Not long after Blockstream came on the scene the issue of bitcoin's scalability once again came to forefront of the community. This issue came within the community a number of times since bitcoins inception. Bitcoin, as dictated in the code, cannot handle any more than around 3 transactions per second at the moment. To put that in perspective Paypal handles around 15 transactions per second on average and VISA handles something like 2000 transactions per second. The discussion in the community has been around how best to allow bitcoin to scale to allow a higher number of transactions in a given amount of time. I suggest that if anyone is interested in learning more about this problem from a technical angle, they go to btc and do a search. It's a complex issue but for many who have followed bitcoin for many years, the possible solutions seem relatively obvious. Essentially, currently the limit is put in place in just a few lines of code. This was not originally present when bitcoin was first released. It was in fact put in place afterwards as a measure to stop a bloating attack on the network. Because all bitcoin transactions have to be stored forever on the bitcoin network, someone could theoretically simply transmit a large number of transactions which would have to be stored by the entire network forever. When bitcoin was released, transactions were actually for free as the only people running the network were enthusiasts. In fact a single bitcoin did not even have any specific value so it would be impossible set a fee value. This meant that a malicious person could make the size of the bitcoin ledger grow very rapidly without much/any cost which would stop people from wanting to join the network due to the resource requirements needed to store it, which at the time would have been for very little gain.
Towards the end of the summer last year, this bitcoin scaling debate surfaced again as it was becoming clear that the transaction limit for bitcoin was semi regularly being reached and that it would not be long until it would be regularly hit and the network would become congested. This was a very serious issue for a currency. Bitcoin had made progress over the years to the point of retailers starting to offer it as a payment option. Bitcoin companies like, Microsoft, Paypal, Steam and many more had began to adopt it. If the transaction limit would be constantly maxed out, the network would become unreliable and slow for users. Users and businesses would not be able to make a reliable estimate when their transaction would be confirmed by the network.
Users, developers and businesses (which at the time was pretty much the only real bitcoin subreddit) started to discuss how we should solve the problem bitcoin. There was significant support from the users and businesses behind a simple solution put forward by the developer Gavin Andreesen. Gavin was the lead developer after Satoshi Nakamoto left bitcoin and he left it in his hands. Gavin initially proposed a very simple solution of increasing the limit which was to change the few lines of code to increase the maximum number of transactions that are allowed. For most of bitcoin's history the transaction limit had been set far far higher than the number of transactions that could potentially happen on the network. The concept of increasing the limit one time was based on the fact that history had proven that no issue had been cause by this in the past.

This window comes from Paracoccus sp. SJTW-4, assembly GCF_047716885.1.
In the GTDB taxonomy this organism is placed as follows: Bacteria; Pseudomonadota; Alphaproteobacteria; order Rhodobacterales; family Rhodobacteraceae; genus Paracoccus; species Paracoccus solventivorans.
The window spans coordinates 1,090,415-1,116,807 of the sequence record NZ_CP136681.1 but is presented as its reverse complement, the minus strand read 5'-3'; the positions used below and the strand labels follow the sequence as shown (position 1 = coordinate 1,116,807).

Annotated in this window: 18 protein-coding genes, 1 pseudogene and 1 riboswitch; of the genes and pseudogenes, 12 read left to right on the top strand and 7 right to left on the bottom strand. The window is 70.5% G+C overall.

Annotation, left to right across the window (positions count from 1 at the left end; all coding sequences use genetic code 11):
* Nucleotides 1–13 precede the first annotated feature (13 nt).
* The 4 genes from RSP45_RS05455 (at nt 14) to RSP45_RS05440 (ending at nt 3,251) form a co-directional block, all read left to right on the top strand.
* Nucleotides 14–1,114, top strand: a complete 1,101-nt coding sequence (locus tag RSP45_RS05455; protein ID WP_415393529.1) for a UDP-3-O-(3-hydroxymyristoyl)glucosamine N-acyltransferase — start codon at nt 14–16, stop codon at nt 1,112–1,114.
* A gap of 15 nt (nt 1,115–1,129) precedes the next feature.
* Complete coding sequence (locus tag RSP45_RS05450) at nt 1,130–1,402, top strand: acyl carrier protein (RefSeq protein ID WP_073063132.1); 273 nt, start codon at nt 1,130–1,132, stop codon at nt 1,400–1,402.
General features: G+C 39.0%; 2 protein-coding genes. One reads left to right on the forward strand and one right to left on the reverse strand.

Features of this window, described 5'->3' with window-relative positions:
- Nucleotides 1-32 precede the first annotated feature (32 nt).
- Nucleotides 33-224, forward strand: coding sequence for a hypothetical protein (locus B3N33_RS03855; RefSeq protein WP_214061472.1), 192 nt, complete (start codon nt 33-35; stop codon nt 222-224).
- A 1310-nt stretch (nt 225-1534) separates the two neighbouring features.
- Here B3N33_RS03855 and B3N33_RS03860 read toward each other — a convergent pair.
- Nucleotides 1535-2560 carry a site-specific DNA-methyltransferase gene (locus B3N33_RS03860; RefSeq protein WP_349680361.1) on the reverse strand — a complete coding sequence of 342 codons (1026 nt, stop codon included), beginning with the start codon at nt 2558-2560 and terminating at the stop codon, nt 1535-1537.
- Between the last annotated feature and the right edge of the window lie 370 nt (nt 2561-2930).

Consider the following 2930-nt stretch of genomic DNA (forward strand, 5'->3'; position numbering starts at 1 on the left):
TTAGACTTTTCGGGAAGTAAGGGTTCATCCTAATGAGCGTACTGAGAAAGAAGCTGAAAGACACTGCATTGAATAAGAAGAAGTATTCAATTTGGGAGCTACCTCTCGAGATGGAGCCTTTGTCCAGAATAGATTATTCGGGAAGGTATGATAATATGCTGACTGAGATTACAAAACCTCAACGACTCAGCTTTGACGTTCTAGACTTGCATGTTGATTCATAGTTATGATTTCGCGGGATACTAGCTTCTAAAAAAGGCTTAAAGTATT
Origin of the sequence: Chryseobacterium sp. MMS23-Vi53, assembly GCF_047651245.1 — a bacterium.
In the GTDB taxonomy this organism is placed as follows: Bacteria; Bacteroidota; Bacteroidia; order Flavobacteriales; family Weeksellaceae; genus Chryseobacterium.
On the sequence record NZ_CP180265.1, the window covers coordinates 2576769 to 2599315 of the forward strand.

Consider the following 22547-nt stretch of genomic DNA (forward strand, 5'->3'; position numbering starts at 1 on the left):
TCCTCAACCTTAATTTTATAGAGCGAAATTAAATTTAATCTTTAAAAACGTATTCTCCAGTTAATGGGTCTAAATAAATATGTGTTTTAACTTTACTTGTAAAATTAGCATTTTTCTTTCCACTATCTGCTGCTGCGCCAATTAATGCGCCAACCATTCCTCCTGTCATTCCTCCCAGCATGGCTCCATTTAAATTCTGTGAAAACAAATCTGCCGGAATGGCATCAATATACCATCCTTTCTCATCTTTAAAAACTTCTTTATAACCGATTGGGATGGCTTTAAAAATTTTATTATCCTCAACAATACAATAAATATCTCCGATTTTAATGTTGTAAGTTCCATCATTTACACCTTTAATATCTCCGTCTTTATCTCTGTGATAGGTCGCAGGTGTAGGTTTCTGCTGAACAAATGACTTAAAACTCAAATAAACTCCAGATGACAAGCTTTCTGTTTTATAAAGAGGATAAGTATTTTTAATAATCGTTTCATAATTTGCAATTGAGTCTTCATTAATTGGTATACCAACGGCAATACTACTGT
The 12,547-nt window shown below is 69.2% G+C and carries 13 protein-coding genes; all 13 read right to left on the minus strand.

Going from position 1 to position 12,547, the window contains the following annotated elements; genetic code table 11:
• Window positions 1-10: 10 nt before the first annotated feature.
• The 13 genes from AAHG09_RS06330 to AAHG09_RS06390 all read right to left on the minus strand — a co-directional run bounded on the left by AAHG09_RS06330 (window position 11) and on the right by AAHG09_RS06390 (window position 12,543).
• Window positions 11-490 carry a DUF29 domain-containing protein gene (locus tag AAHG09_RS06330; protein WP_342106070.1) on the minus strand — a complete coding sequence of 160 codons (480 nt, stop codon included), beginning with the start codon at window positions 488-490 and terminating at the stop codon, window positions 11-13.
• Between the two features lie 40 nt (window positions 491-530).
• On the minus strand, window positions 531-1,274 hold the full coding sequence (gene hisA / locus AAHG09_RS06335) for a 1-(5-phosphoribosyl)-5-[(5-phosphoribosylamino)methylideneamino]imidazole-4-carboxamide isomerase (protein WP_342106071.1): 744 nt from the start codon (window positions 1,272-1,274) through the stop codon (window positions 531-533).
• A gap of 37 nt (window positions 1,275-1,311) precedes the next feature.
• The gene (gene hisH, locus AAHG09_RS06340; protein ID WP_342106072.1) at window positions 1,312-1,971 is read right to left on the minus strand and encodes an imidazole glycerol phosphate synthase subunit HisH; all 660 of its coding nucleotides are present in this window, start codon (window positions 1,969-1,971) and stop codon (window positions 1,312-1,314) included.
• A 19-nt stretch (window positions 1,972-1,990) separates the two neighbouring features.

A certain group of bitcoin developers decided that increasing the limit by this amount was too much and that it was dangerous. They said that the increased use of resources that the network would use would create centralisation pressures which could destroy the network. The theory was that a miner of the network with more resources could publish many more transactions than a competing small miner could handle and therefore the network would tend towards few large miners rather than many small miners. The group of developers who supported this theory were all developers who worked for the company Blockstream. The argument from people in support of increasing the transaction capacity by this amount was that there are always inherent centralisation pressure with bitcoin mining. For example miners who can access the cheapest electricity will tend to succeed and that bigger miners will be able to find this cheaper electricity easier. Miners who have access to the most efficient computer chips will tend to succeed and that larger miners are more likely to be able to afford the development of them. The argument from Gavin and other who supported increasing the transaction capacity by this method are essentially there are economies of scale in mining and that these economies have far bigger centralisation pressures than increased resource cost for a larger number of transactions (up to the new limit proposed). For example, at the time the total size of the blockchain was around 50GB. Even for the cost of a 500GB SSD is only $150 and would last a number of years. This is in-comparison to the $100,000's in revenue per day a miner would be making.